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SGV Tribune

How to avoiding the legal pitfalls of online recruiting

One bad hire can mean more expenses for a business, and in some cases, in excess of $200,000 before an employee is ultimately terminated.

The COVID-19 pandemic has forced businesses to change their recruitment and hiring practices.

While the Internet had already shifted the way people look for, apply to and fill jobs, small businesses will now, more than ever, need to rely on virtual recruiting to competitively attract new talent.

Finding qualified employees can be expensive and time consuming for small businesses. With one bad hire, however, businesses can incur even more expenses. In fact, by some estimates, it can cost a business in excess of $200,000 before an employee is ultimately terminated.

Professional social media websites like LinkedIn have made it easy for employers to learn about a potential employee’s skills and endorsements prior to an interview. At the same time, job boards and search engines like Indeed, Glassdoor, Careerbuilder and ZipRecruiter have made it easier for employees to search and apply for jobs online.

Recruitment is now at an employer’s fingertips, but small businesses should be aware of, and avoid, the potential legal pitfalls that come with posting a position or application online.

For starters, job postings should never reference age, race, color, religion, marital status, gender, national origin, sexual orientation, medical conditions, mental or physical disabilities, genetic characteristics or military and veteran status. Under the California Fair Employment and Housing Act, an employer is prohibited from discriminating against job applicants based on the above criteria.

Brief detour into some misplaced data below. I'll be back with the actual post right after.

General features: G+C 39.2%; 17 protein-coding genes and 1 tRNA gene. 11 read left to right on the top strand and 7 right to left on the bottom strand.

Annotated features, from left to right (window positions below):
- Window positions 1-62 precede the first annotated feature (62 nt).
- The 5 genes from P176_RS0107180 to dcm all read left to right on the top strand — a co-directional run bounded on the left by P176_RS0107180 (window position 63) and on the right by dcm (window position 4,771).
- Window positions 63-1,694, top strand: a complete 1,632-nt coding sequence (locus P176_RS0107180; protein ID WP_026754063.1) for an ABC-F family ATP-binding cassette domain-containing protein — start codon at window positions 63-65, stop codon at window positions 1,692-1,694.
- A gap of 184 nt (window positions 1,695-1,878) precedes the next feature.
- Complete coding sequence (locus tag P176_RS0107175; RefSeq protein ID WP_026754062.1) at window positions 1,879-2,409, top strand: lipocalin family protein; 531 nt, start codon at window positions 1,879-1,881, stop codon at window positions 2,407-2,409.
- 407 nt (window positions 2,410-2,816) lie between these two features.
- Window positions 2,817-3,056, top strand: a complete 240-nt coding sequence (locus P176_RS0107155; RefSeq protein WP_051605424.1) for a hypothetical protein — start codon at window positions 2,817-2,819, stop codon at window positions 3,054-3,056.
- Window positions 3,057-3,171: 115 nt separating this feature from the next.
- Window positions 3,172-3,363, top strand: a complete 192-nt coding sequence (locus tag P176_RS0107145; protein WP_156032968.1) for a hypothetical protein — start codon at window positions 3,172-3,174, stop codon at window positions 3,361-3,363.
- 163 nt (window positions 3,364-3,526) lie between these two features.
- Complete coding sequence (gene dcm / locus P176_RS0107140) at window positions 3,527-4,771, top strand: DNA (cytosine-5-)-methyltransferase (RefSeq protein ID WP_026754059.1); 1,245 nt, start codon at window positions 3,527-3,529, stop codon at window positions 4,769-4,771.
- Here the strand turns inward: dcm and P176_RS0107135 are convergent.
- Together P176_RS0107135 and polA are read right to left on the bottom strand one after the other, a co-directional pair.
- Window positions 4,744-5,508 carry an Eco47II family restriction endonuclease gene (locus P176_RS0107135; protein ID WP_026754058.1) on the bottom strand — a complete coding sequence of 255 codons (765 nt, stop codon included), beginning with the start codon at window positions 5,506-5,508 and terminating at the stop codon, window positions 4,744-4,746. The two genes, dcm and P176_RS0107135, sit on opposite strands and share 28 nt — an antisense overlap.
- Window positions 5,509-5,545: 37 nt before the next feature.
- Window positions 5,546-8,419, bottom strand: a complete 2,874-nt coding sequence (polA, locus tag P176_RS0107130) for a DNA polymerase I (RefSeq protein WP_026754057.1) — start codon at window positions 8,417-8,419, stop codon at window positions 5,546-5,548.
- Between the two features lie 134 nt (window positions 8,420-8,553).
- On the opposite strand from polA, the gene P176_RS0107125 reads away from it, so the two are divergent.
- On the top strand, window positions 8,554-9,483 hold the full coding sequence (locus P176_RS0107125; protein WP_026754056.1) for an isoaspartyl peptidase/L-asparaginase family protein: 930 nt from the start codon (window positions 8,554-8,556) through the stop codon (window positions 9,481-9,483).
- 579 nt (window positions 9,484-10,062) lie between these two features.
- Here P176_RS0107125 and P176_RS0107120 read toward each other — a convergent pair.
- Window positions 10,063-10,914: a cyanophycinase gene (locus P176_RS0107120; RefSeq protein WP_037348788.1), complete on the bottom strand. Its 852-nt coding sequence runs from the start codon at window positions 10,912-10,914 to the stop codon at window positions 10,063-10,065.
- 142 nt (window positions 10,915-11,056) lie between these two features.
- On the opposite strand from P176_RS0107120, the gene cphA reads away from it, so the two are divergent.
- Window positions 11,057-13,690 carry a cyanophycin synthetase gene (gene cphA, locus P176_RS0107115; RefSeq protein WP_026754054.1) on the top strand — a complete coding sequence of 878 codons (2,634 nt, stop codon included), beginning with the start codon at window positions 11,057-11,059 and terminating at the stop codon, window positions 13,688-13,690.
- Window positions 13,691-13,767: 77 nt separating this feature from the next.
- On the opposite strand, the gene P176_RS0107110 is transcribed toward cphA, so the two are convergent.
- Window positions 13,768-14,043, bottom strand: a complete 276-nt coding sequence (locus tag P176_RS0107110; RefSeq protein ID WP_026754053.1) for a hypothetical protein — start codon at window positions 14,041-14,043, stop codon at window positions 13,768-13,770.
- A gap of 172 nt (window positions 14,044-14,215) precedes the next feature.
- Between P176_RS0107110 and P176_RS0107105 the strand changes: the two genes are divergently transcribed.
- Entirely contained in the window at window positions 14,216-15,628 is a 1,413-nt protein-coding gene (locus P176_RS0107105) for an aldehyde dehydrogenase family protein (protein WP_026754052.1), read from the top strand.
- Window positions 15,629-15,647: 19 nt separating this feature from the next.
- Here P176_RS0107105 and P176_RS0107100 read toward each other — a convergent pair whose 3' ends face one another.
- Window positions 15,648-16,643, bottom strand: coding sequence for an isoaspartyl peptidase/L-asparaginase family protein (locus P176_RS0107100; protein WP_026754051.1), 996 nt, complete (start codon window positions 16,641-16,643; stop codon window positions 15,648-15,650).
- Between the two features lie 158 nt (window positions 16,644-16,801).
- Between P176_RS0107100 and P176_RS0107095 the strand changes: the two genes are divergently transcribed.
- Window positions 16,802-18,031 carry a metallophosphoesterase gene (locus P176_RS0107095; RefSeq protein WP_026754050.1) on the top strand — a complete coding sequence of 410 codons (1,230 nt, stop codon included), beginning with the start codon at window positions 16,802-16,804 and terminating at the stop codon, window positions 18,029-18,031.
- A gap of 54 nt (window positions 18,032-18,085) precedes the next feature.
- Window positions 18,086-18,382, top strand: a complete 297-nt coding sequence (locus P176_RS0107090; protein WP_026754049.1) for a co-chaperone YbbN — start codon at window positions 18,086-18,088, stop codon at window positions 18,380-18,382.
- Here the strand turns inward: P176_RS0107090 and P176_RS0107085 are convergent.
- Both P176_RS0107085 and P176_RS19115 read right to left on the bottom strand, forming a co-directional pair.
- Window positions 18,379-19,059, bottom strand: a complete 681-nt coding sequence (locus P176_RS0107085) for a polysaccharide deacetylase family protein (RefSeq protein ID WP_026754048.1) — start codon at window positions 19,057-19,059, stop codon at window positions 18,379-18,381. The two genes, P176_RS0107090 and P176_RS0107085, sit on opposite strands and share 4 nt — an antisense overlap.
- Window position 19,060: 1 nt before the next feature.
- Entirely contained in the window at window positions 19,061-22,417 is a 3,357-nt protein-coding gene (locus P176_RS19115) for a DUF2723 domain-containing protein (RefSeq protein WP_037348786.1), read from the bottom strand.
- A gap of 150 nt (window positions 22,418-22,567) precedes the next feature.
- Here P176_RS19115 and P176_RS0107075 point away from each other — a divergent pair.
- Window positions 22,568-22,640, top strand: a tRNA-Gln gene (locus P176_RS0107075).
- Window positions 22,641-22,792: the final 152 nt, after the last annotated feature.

Even seemingly innocent questions can indirectly disclose protected information. For example, a question about when an applicant graduated from high school might disclose the applicant’s age.

Second, an online job application cannot inquire into a prospective employee’s criminal history. Under Assembly Bill 1008, employers with more than five employees cannot ask applicants about their conviction history until an applicant receives a conditional offer.

Additionally, hiring employers also cannot ask about a prospective employee’s salary history. While an employer can ask what salary an applicant expects to receive, they are prohibited from obtaining an applicant’s salary history and using it as a basis to offer or deny a position.

Avoiding these legal pitfalls will help small businesses comply with California’s strict employment laws.

The Internet is a great tool to connect potential employees with small business owners, but it is not a substitute for an in-person, telephone or video conference interview. Small business owners must still exercise due diligence in online recruiting by checking an applicant’s credentials and references as well as questioning whether the candidate’s attitude matches the culture of the business.

If you make sure a candidate is a right fit for your business upfront, it will save you from numerous headaches related to replacement and lost productivity down the road.

Damian Northcutt, a litigator in Best Best & Krieger LLP’s Business practice group, works with private companies, public entities and health care providers to litigate and find early resolutions to challenging business disputes and complex civil matters. He can be reached at damian.northcutt@bbklaw.com.